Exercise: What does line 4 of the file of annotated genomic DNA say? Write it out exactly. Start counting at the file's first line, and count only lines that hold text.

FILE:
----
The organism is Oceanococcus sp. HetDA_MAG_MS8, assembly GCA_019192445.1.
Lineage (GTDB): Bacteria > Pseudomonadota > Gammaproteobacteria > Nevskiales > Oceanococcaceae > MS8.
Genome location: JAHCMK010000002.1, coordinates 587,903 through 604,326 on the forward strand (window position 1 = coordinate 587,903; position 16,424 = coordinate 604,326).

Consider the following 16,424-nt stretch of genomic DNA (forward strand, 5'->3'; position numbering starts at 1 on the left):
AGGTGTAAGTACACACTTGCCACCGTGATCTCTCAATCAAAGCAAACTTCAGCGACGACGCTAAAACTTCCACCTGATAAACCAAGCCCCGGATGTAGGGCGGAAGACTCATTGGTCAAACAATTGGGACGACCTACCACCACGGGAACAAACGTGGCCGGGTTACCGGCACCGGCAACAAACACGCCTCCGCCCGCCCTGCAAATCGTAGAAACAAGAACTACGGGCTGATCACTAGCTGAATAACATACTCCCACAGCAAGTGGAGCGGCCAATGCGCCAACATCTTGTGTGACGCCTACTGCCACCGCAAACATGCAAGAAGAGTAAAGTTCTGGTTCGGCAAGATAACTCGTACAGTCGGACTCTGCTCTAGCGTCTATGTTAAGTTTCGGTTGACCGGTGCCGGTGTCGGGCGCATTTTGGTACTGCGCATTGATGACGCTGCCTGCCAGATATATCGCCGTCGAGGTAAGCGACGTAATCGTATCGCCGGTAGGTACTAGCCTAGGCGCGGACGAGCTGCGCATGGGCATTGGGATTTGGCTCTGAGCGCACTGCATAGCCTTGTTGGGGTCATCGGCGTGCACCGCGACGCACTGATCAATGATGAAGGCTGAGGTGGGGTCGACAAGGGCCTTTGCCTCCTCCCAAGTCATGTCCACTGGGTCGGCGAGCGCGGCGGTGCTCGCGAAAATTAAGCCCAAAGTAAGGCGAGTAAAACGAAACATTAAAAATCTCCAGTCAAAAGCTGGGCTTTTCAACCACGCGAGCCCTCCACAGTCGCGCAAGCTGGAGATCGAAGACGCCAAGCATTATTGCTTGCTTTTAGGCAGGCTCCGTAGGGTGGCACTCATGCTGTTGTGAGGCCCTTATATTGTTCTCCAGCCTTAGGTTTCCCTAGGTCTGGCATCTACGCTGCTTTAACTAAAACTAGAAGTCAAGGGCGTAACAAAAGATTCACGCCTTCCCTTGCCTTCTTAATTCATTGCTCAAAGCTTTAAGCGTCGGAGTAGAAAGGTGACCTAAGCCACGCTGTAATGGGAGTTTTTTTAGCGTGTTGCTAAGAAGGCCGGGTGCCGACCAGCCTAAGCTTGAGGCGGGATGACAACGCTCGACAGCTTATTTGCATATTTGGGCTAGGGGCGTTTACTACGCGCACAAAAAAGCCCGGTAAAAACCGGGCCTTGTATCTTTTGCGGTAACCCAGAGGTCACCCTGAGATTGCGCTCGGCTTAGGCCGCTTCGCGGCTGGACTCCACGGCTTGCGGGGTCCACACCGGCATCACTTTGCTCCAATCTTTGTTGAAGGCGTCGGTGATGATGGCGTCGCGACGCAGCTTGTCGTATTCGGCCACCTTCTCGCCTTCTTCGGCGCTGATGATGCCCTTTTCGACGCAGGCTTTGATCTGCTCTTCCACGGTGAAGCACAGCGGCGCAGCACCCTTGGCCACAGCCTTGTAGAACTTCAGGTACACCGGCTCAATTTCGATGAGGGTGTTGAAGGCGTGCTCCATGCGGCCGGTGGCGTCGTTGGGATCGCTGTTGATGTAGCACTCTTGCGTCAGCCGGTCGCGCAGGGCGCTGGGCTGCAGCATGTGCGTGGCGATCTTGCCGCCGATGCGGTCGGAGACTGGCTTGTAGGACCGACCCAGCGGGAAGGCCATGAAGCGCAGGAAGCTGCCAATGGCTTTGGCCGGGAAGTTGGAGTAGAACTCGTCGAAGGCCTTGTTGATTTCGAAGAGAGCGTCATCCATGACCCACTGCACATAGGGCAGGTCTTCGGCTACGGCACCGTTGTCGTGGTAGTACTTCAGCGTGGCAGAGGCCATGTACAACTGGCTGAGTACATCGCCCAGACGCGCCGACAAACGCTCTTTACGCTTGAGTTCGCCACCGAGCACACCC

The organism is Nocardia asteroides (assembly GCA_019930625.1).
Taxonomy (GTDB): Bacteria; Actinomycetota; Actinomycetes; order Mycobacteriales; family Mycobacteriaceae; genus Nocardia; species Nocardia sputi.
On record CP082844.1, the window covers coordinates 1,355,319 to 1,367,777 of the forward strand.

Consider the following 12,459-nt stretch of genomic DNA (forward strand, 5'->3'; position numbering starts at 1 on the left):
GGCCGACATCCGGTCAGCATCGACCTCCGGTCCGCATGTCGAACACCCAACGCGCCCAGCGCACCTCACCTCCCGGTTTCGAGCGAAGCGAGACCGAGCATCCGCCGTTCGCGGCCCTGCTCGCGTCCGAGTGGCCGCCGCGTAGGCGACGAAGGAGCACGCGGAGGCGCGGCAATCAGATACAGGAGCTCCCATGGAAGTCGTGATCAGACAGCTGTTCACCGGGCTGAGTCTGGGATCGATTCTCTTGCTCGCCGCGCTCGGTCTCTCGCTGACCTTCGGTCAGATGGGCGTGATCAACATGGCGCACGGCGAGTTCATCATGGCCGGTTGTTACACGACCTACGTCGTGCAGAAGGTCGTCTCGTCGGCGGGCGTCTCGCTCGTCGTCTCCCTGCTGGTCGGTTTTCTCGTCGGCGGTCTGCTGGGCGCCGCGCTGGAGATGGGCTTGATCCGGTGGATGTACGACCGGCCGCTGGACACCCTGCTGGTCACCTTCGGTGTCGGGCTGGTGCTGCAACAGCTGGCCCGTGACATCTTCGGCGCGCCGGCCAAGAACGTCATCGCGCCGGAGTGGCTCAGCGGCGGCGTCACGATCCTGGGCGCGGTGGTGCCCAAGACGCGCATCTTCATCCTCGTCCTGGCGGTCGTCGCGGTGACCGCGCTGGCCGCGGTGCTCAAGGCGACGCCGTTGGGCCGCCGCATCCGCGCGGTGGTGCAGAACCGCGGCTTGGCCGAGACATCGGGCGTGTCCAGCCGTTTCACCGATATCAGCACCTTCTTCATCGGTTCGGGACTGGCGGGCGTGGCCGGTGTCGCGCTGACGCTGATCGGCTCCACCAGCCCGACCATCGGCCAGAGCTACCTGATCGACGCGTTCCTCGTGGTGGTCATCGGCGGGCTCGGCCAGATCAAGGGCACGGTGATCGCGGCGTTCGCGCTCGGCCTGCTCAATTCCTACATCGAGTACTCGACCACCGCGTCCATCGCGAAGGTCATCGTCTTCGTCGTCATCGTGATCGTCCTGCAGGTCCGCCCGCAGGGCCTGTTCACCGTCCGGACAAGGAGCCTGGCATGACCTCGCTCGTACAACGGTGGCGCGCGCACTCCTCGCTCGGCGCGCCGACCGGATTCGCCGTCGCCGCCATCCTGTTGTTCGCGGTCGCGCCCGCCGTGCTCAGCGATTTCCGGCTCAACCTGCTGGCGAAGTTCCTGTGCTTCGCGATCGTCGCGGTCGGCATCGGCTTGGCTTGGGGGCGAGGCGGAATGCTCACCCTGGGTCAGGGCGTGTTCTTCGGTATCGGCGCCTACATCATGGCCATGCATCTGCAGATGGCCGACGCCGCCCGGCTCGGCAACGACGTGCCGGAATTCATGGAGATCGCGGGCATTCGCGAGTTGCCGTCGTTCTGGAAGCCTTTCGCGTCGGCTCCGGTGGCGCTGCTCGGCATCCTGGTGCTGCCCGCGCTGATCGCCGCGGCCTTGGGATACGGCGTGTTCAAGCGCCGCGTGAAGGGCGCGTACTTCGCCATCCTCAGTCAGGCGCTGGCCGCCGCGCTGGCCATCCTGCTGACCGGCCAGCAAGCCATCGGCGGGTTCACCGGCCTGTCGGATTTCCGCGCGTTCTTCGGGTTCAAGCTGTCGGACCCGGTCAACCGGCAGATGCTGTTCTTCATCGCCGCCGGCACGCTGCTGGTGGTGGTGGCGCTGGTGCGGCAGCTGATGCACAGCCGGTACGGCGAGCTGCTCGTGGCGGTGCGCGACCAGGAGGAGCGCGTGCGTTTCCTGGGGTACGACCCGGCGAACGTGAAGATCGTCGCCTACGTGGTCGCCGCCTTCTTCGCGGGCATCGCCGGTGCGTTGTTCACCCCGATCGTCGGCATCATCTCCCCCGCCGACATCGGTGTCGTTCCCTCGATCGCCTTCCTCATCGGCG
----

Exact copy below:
Consider the following 16,424-nt stretch of genomic DNA (forward strand, 5'->3'; position numbering starts at 1 on the left):